Western Australia’s land titles system “is a system of title by registration.”1
This means that, once an instrument is registered at Landgate, the title to the interest conveyed in that instrument is indefeasible (subject to very limited exceptions), curing all defects in the period leading to registration. This is the foundation of the Torrens system and is enshrined in the Transfer of Land Act.2
This principle was recently reinforced by the WA Supreme Court in Saldanha v City of Belmont.3
In Saldanha, an easement conveying a right of carriageway benefitting the City of Belmont (City) was registered on Saldanha’s land (Lot 337) pursuant to a planning condition. The previous owner of Lot 337, the elderly Mr Callaghan, had applied to the City for approval to undertake a triplex development on Lot 337. The City approved the development, subject to (amongst other things) an easement being registered on Lot 337 (at no cost to the City) to “facilitate the orderly movement of vehicular traffic associated with the subject land.”4
The approved plan depicted this easement as providing access to the two rear units of the proposed triplex development and extended along the boundary of Lot 337 and the neighbouring land which contained a single dwelling (Lot 339). The plan showed a fence running along this same boundary between the two neighbours.
The wording of the easement deed, drafted by the City’s solicitors, went beyond what was required in the planning approval, in that the easement was not confined to the facilitation of traffic associated with the triplex at Lot 337, but was granted generally “to the City and… other persons from time to time authorised by the City… full and free right, liberty, power and authority from time to time and at all times hereafter to go, pass and repass for all purposes…”.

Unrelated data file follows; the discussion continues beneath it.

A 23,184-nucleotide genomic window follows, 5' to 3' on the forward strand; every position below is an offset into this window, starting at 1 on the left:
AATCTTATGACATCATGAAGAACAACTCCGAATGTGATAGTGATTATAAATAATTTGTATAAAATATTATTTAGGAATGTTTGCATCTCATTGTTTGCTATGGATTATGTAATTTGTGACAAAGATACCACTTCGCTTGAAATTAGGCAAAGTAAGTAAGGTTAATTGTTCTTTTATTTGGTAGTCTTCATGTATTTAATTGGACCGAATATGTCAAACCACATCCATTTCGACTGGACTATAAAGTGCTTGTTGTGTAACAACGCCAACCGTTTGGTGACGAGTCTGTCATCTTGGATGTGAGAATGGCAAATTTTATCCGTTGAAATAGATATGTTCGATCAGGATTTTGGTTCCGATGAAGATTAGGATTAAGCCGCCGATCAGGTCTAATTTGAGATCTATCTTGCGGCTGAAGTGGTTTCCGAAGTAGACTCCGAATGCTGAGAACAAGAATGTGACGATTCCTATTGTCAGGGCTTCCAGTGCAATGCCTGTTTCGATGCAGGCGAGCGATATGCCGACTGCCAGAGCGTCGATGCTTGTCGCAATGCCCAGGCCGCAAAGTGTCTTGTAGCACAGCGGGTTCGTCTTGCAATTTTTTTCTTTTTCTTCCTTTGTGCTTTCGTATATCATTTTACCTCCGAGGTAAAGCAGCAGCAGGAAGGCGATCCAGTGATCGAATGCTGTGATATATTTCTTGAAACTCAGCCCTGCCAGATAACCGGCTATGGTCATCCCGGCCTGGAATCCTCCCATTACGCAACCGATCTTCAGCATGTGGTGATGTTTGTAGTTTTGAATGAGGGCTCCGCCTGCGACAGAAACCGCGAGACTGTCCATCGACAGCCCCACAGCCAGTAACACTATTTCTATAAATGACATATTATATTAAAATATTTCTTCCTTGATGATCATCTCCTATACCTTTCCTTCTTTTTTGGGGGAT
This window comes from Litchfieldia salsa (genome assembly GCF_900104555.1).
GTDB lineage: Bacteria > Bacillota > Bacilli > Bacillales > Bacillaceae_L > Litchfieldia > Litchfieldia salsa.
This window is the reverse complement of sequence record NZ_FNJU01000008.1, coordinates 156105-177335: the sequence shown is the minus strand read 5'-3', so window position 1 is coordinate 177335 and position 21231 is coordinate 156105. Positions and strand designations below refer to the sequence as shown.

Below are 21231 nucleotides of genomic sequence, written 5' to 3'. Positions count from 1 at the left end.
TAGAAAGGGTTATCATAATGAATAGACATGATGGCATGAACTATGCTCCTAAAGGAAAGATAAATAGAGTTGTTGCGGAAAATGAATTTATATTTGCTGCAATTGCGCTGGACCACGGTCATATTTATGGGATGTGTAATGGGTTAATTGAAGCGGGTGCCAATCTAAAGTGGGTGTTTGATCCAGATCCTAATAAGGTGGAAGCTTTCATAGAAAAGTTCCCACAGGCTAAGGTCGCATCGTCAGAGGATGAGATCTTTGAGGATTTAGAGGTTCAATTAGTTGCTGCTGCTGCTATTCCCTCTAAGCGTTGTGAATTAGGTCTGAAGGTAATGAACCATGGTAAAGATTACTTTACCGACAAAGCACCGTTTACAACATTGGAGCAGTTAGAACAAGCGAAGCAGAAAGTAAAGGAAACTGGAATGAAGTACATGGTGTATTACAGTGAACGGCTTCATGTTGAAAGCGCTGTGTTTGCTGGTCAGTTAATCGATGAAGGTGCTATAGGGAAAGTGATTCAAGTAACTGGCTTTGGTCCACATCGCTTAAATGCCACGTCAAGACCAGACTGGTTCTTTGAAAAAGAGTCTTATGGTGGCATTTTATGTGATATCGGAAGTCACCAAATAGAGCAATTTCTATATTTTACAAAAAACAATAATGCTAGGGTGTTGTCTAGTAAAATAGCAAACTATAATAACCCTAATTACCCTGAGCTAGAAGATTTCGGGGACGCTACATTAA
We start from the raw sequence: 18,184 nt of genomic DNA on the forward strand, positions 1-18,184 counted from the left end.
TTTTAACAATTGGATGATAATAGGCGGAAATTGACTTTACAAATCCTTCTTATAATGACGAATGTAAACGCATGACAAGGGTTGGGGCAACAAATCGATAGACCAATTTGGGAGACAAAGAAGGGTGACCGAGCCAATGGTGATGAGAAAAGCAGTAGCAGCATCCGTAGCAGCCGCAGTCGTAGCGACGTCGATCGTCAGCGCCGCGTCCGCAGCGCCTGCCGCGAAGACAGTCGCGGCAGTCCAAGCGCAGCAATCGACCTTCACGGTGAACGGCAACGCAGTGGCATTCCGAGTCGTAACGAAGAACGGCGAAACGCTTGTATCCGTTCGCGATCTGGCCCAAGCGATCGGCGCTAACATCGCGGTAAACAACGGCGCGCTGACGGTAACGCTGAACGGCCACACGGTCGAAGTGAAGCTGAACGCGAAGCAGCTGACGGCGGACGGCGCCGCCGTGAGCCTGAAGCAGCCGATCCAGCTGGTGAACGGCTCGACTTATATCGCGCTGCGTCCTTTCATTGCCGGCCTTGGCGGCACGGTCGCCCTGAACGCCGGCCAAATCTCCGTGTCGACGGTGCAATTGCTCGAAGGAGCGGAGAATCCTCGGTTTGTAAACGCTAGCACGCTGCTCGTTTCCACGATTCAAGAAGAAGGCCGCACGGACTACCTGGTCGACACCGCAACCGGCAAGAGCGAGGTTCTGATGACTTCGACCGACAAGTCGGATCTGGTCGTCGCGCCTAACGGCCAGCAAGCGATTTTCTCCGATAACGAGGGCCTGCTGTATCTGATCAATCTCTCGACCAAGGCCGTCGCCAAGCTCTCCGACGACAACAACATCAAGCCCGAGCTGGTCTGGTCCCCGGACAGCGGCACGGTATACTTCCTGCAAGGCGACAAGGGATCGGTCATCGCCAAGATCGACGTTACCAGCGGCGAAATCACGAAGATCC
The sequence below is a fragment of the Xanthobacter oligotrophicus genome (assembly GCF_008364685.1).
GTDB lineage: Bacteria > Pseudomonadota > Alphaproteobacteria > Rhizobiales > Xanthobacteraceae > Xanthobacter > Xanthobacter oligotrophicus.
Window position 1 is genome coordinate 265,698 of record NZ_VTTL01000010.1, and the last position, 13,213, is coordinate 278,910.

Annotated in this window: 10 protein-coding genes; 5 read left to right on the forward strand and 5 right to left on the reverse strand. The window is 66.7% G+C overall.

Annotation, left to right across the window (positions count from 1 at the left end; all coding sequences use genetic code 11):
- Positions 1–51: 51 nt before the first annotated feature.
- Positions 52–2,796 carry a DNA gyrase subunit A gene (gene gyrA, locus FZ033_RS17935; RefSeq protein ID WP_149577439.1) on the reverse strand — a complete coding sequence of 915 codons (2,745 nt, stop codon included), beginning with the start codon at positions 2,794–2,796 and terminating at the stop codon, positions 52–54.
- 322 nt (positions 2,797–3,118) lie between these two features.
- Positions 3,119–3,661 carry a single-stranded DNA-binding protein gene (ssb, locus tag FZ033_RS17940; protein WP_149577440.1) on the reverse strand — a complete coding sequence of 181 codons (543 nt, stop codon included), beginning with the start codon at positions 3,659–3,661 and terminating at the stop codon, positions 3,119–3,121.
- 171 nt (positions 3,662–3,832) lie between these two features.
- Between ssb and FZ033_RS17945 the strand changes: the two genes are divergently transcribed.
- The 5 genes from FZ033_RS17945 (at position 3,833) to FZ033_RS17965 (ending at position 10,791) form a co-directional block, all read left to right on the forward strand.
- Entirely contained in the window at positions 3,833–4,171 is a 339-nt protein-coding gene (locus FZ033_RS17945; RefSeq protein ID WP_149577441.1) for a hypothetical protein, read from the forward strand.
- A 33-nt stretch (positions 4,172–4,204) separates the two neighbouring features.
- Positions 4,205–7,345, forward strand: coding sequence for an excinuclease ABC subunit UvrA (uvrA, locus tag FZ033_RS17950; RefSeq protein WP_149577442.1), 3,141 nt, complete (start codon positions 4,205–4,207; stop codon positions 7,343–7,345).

The easement was registered in 1993. In 1995, the City approved a plan for the construction of a triplex development on Lot 339. The proposed rear units of this new development would have no road access, and as such a condition of the planning approval was for the applicant to negotiate for the use of the easement.
There is no evidence of such agreement being reached. The occupants of the two rear units at Lot 339 used the easement land between 1996 to 2015 with no formal arrangement in place.
In 2014, Saldanha purchased Lot 337 and wrote to the City indicating their intention to withdraw the easement burdening their land and erect a fence along the boundary of Lot 337 and Lot 339. In response, the City entered into formal agreements with the two rear units at Lot 339, officially authorising them to use the easement to access their units.
The City also sought declaratory and injunctive relief which was granted at first instance. On appeal, the Court of Appeal found that the City’s registered interest in the easement is indefeasible, despite it authorising usage which was broader than what was required under the initial planning approval.
In the absence of fraud, the registration of the easement deed gave the City an immediate indefeasible title to the easement, irrespective of the validity of the easement being granted prior to the registration.
The Court in Saldanha illustrated this principle with the following cases:
There are very limited circumstances in which a court will overrule the indefeasibility of a registered interest.
In relation to easements, section 129C of the Act provides that a court may modify or discharge registered easements by application in limited circumstances.
It is notoriously difficult to successfully argue for the modification or extinguishment of an easement under this section, even where an easement has not been used and obstructed for lengthy periods. The courts are reluctant to “effect the expropriation of private property, namely, the right of a landowner to the benefit of [an easement], without compensation, unless completely satisfied that the benefit is valueless to such owner from a practical standpoint and does not secure him any practical benefit.”8
 Rich text editor, editor3, Press ALT 0 for helpBreskvar v Wall (1971) 126 CLR 376 .
 Rich text editor, editor4, Press ALT 0 for help1893 (WA) s 53, 63, 68.
 Rich text editor, editor5, Press ALT 0 for help WASCA 7.
 Rich text editor, editor6, Press ALT 0 for helpSaldanha v The City of Belmont  WASCA 7 .
 Rich text editor, editor7, Press ALT 0 for helpBoyd v Mayor of Wellington  NZLR 1174.
  1 AC 569.
 Rich text editor, editor9, Press ALT 0 for helpThe Owners of Corinne Court v Shean Pty Ltd  WASC 181; (2000) 23 WAR 1.
 Rich text editor, editor10, Press ALT 0 for helpSmith v Australian Real Estate & Investment Co Ltd  WAR 163 .